Traveling over 35 hours in the car, down to LA over to Lake Havasu up to Las Vegas and back to Bend, all in three days, needless to say, my dad and I talked a lot. One of my obvious main interests as of late is canning and preserving, and my parents are canning gurus. So, I was filling the tiny, hot cab of the car (it was 109 in Lake Havasu at 830pm!) with many questions, “But what about botulism?” “How much water should there be” “When did you do…” And with my father’s answers, along with a book on preserving, I was beginning to feel better prepared to start this summer of preserving. But one thing was missing, the right (expensive) tools. When we returned to Bend, my dad, being the saint he is, pulled out an old dusty silver pot. Immediately I knew what it was; his mother’s pressure canner, complete with canning racks. He told me I could have it, or at least use it for as long as a wanted. And voila… my canning adventures have begun!
Though I did not can this kimchi, I finished it a couple of days ago and it should be ready to eat by tomorrow or the next. Extracting the whey from the yogurt was a simple as leaving yogurt in cheese cloth in the fridge while I drove down to cali, and coming back to about 4 cups of whey and 4 cups of potential cream cheese (just need to stir in some salt or spices for flavor) from a big Nancy’s Organic Plain Yogurt container. The recipe only called for about a quarter cup of whey, so I put the rest in the freezer to use again later. I thought the kimchi process was going to be a stinky, unpleasant one, but it was quite the opposite. My house smelled of ginger and garlic for the next few hours and even the fermented cabbage now smells just as a good as when I first placed it in the jar. I recommend!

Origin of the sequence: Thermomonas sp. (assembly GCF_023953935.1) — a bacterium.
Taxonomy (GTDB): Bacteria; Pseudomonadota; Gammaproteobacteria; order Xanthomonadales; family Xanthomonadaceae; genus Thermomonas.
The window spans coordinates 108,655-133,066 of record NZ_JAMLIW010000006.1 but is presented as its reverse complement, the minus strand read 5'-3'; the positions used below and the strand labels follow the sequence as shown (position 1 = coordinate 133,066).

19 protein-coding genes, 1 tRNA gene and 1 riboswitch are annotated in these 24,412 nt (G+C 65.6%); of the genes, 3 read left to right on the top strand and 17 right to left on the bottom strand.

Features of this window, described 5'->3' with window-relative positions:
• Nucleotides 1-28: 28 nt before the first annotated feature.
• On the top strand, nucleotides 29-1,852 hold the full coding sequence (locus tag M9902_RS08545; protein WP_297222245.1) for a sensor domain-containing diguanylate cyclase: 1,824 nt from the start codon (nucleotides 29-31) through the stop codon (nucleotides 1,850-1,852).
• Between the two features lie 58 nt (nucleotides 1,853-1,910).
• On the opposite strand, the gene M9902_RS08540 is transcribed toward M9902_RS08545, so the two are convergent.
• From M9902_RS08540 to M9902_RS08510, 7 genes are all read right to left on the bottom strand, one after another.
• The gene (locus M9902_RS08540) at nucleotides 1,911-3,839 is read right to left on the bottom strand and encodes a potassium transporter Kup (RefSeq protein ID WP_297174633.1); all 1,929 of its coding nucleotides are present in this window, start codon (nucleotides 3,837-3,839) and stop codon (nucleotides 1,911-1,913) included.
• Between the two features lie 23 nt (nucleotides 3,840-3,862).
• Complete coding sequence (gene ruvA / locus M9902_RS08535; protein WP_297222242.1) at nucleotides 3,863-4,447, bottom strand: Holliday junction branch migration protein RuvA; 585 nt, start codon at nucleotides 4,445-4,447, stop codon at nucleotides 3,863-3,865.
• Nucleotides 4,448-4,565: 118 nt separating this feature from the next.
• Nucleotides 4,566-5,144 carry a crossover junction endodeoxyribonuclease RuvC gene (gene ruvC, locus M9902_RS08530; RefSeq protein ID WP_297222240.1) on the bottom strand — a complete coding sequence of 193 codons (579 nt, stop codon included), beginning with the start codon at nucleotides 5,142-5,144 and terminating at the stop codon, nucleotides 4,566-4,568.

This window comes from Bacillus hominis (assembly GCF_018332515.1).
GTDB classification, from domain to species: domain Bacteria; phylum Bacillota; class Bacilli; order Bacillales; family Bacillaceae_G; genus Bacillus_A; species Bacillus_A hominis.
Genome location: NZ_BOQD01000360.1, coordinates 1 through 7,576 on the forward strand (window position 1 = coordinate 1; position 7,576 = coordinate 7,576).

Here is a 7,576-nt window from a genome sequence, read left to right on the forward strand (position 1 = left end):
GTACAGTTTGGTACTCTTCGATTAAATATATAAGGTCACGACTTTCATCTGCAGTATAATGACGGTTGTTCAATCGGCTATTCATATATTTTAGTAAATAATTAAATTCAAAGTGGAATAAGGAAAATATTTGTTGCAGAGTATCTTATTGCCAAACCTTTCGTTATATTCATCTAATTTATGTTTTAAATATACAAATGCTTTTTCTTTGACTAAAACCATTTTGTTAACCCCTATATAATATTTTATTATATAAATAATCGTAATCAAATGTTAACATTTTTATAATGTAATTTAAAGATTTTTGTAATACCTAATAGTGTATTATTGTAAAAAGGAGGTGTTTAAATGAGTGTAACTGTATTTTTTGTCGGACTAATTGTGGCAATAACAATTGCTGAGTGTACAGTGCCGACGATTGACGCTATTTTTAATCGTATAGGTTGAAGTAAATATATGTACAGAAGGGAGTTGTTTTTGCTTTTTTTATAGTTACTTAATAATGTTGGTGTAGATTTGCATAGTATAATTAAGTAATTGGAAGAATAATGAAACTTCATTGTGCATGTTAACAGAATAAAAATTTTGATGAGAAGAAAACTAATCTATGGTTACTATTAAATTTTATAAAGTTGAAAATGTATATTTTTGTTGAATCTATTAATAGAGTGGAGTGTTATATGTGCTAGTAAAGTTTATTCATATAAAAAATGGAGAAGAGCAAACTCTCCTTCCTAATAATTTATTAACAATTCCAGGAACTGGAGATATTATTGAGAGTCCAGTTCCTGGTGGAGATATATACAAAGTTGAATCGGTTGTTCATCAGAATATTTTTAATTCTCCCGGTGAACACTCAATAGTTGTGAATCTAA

Oh, forgot to mention, my california trip also resulted in “smuggling” back 75 pounds of no spray oranges for a mere 18 dollars. Only 25lbs are mine, but it still looks like I will be making some juice to freeze, marmalade, orange syrup, and candied orange peel soon. Christmas gifts? :)
Last thing… had my first solo baking shift last night, everything turned out great. A little large, but hey, guess the customers are getting a little more bang for their buck.
I am so grateful for the gifts of food knowledge everyone is bestowing on me this summer. This is truly the kind of stuff that the UO should be teaching me. Thank you to the Urban Farm, but we students, youth, children, generation x, need more life and self-sustainability knowledge. What can I do? How do I spread the information and help get the future generation interested?